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Divya Mehra
Winnipeg, Q
Neighborhood: Flatbush


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September-12-2010 – September-17-2010

Hendershot Gallery is pleased to announce the opening of Digression, a group show featuring works by artists Chitra Ganesh, Liz Magic Laser, Simone Leigh, Divya Mehra, Justine Reyes, Kenya (Robinson), and Mary A. Valverde. Digression marks the inaugural show at Hendershot Gallery’s new location on the Lower East Side at 195 Chrystie Street. The exhibition will be open to the public from September 12 to October 17, 2010, with an opening reception on September 12 from 6-9pm.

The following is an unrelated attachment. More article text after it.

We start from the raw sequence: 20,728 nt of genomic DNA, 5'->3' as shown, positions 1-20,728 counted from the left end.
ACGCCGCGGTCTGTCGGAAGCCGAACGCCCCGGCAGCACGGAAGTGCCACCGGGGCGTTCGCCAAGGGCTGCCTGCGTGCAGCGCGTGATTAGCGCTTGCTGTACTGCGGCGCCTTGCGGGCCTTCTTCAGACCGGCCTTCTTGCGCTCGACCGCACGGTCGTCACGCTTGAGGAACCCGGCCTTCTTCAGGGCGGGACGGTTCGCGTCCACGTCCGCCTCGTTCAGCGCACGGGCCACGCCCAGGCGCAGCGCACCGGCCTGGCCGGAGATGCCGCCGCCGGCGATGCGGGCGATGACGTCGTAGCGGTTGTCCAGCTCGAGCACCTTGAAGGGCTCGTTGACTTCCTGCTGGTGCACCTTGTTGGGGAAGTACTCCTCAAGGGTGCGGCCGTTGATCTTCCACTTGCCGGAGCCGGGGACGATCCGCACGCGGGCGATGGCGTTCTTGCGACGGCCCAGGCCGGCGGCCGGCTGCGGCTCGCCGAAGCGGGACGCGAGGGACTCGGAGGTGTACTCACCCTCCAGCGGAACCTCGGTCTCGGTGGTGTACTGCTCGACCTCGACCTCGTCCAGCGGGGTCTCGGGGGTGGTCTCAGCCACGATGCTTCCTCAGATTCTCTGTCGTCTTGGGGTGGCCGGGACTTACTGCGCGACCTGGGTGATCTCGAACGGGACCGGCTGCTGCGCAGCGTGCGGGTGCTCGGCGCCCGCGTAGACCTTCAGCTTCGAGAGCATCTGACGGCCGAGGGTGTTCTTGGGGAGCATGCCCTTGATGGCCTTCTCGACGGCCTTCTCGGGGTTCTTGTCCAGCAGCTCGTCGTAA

In everyday speech, digression is often something we apologize for, as it is construed as a problematic accident, a divergence from the main point that takes away meaning and dilutes the concentrated ‘essence’ of a lecture, a sermon, an interview, a musical theme, or a work of visual art. However, in literature and formal public oration, digression is traditionally defined as an intentional change of subject, an anecdote, for example, that is marked by its exceptionality in the context of a larger, more linear narrative. As linguist Sandra Schor wrote in her essay “Reclaiming Digression,” digression is “something we encounter along a formally composed, carefully networked route of discourse [that] takes hold of our attention, attracting us not by how adroitly it contributes to the development of the argument, for it is rarely an element of argumentation, but by how powerfully it arrests us in its own form, its own point, its own argument within an argument. Imagination is evident when we devilishly wander off to enjoy an element for its own sake and not for its immediate service to the larger work.” Just as a map does not always bring us to the most exciting place, digression can thrust us into a space of the unknown, the unfamiliar, a place that is unexpected and perhaps even a bit frightening simply because it is alien. Within digression lie the hidden stories, those that only come to light by an act of moving away from ‘the subject at hand’ — whether that is a conversation topic that one wishes to avoid or the entire accepted canon of literature or fine art.